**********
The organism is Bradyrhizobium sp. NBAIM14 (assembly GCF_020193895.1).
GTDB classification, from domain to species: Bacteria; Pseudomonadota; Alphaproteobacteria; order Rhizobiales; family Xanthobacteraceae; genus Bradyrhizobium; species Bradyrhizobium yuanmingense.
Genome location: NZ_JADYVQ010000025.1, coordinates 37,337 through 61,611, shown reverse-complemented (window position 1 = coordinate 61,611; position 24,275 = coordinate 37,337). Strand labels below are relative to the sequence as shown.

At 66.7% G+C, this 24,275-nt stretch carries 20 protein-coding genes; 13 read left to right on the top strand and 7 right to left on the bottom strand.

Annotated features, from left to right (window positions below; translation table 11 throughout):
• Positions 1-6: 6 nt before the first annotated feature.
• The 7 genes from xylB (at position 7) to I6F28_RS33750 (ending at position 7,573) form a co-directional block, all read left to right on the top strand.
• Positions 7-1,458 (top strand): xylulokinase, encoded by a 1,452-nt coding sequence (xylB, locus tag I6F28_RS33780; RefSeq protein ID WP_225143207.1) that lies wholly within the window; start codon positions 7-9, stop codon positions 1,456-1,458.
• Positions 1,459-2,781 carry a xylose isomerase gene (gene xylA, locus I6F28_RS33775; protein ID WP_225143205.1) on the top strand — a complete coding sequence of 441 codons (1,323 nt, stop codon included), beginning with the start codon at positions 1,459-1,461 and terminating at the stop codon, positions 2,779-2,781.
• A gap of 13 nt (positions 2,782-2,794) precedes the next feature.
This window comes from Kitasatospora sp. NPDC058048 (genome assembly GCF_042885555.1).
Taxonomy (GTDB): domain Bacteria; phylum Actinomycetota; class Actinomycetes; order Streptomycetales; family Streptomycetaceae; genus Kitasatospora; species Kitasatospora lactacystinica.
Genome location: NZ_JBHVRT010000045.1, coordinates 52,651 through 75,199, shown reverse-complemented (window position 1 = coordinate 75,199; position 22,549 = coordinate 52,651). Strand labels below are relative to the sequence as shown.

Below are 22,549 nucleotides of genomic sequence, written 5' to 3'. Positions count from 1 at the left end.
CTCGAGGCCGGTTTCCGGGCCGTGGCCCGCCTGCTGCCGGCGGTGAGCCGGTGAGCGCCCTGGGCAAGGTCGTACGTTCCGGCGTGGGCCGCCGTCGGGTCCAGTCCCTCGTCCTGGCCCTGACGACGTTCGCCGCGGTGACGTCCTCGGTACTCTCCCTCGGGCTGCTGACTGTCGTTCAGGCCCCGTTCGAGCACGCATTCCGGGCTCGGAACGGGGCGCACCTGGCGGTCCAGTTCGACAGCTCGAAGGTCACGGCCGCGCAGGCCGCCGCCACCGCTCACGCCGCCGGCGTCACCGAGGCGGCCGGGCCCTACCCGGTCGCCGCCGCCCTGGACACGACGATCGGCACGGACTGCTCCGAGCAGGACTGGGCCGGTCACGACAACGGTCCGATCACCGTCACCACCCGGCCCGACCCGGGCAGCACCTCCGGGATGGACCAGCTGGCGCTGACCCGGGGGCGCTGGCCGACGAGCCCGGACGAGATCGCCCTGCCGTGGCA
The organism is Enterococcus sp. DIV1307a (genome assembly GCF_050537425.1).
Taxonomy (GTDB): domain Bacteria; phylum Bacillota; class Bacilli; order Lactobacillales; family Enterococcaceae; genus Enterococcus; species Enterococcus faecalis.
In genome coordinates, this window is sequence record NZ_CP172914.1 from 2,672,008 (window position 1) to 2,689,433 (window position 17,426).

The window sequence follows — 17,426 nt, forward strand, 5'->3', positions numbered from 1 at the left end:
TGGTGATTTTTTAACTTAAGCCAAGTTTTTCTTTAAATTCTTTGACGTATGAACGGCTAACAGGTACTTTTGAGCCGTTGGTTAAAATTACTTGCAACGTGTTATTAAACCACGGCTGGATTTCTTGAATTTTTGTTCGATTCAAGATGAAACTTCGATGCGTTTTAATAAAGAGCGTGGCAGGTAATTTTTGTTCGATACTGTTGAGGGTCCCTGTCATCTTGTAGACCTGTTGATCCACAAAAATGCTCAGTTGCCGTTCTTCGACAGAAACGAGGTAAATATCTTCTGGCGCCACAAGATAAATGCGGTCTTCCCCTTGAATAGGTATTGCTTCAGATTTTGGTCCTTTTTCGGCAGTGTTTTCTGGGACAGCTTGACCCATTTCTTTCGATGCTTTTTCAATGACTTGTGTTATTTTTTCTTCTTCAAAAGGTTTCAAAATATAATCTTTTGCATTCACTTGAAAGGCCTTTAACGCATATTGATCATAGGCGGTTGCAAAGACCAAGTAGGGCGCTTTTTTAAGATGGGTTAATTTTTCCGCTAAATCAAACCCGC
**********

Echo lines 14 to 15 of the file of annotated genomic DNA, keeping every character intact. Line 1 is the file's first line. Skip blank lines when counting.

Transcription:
Below are 22,549 nucleotides of genomic sequence, written 5' to 3'. Positions count from 1 at the left end.
CTCGAGGCCGGTTTCCGGGCCGTGGCCCGCCTGCTGCCGGCGGTGAGCCGGTGAGCGCCCTGGGCAAGGTCGTACGTTCCGGCGTGGGCCGCCGTCGGGTCCAGTCCCTCGTCCTGGCCCTGACGACGTTCGCCGCGGTGACGTCCTCGGTACTCTCCCTCGGGCTGCTGACTGTCGTTCAGGCCCCGTTCGAGCACGCATTCCGGGCTCGGAACGGGGCGCACCTGGCGGTCCAGTTCGACAGCTCGAAGGTCACGGCCGCGCAGGCCGCCGCCACCGCTCACGCCGCCGGCGTCACCGAGGCGGCCGGGCCCTACCCGGTCGCCGCCGCCCTGGACACGACGATCGGCACGGACTGCTCCGAGCAGGACTGGGCCGGTCACGACAACGGTCCGATCACCGTCACCACCCGGCCCGACCCGGGCAGCACCTCCGGGATGGACCAGCTGGCGCTGACCCGGGGGCGCTGGCCGACGAGCCCGGACGAGATCGCCCTGCCGTGGCA